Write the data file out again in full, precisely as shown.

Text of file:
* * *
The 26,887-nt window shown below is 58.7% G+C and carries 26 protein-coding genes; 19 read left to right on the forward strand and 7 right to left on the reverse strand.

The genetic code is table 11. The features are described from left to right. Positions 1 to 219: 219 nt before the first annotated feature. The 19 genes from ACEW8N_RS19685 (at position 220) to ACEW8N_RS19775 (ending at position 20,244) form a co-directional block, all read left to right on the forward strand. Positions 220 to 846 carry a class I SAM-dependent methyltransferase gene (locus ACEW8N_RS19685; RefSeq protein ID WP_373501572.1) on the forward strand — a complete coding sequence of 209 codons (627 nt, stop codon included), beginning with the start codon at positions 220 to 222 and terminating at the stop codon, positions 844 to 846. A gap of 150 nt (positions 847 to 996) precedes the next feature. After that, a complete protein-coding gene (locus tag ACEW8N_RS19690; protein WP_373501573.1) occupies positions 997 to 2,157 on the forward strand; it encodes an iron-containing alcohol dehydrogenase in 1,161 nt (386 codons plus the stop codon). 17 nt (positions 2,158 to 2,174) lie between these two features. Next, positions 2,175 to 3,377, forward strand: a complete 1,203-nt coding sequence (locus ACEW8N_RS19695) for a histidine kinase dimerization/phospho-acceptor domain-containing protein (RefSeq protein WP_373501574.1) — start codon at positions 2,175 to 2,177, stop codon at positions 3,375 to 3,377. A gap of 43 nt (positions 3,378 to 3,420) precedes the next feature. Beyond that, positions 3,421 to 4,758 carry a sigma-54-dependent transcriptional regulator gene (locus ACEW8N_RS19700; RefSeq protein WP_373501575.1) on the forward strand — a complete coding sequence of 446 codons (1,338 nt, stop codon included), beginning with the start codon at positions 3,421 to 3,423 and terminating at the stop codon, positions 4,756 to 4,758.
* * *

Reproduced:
The 26,887-nt window shown below is 58.7% G+C and carries 26 protein-coding genes; 19 read left to right on the forward strand and 7 right to left on the reverse strand.

The genetic code is table 11. The features are described from left to right. Positions 1 to 219: 219 nt before the first annotated feature. The 19 genes from ACEW8N_RS19685 (at position 220) to ACEW8N_RS19775 (ending at position 20,244) form a co-directional block, all read left to right on the forward strand. Positions 220 to 846 carry a class I SAM-dependent methyltransferase gene (locus ACEW8N_RS19685; RefSeq protein ID WP_373501572.1) on the forward strand — a complete coding sequence of 209 codons (627 nt, stop codon included), beginning with the start codon at positions 220 to 222 and terminating at the stop codon, positions 844 to 846. A gap of 150 nt (positions 847 to 996) precedes the next feature. After that, a complete protein-coding gene (locus tag ACEW8N_RS19690; protein WP_373501573.1) occupies positions 997 to 2,157 on the forward strand; it encodes an iron-containing alcohol dehydrogenase in 1,161 nt (386 codons plus the stop codon). 17 nt (positions 2,158 to 2,174) lie between these two features. Next, positions 2,175 to 3,377, forward strand: a complete 1,203-nt coding sequence (locus ACEW8N_RS19695) for a histidine kinase dimerization/phospho-acceptor domain-containing protein (RefSeq protein WP_373501574.1) — start codon at positions 2,175 to 2,177, stop codon at positions 3,375 to 3,377. A gap of 43 nt (positions 3,378 to 3,420) precedes the next feature. Beyond that, positions 3,421 to 4,758 carry a sigma-54-dependent transcriptional regulator gene (locus ACEW8N_RS19700; RefSeq protein WP_373501575.1) on the forward strand — a complete coding sequence of 446 codons (1,338 nt, stop codon included), beginning with the start codon at positions 3,421 to 3,423 and terminating at the stop codon, positions 4,756 to 4,758.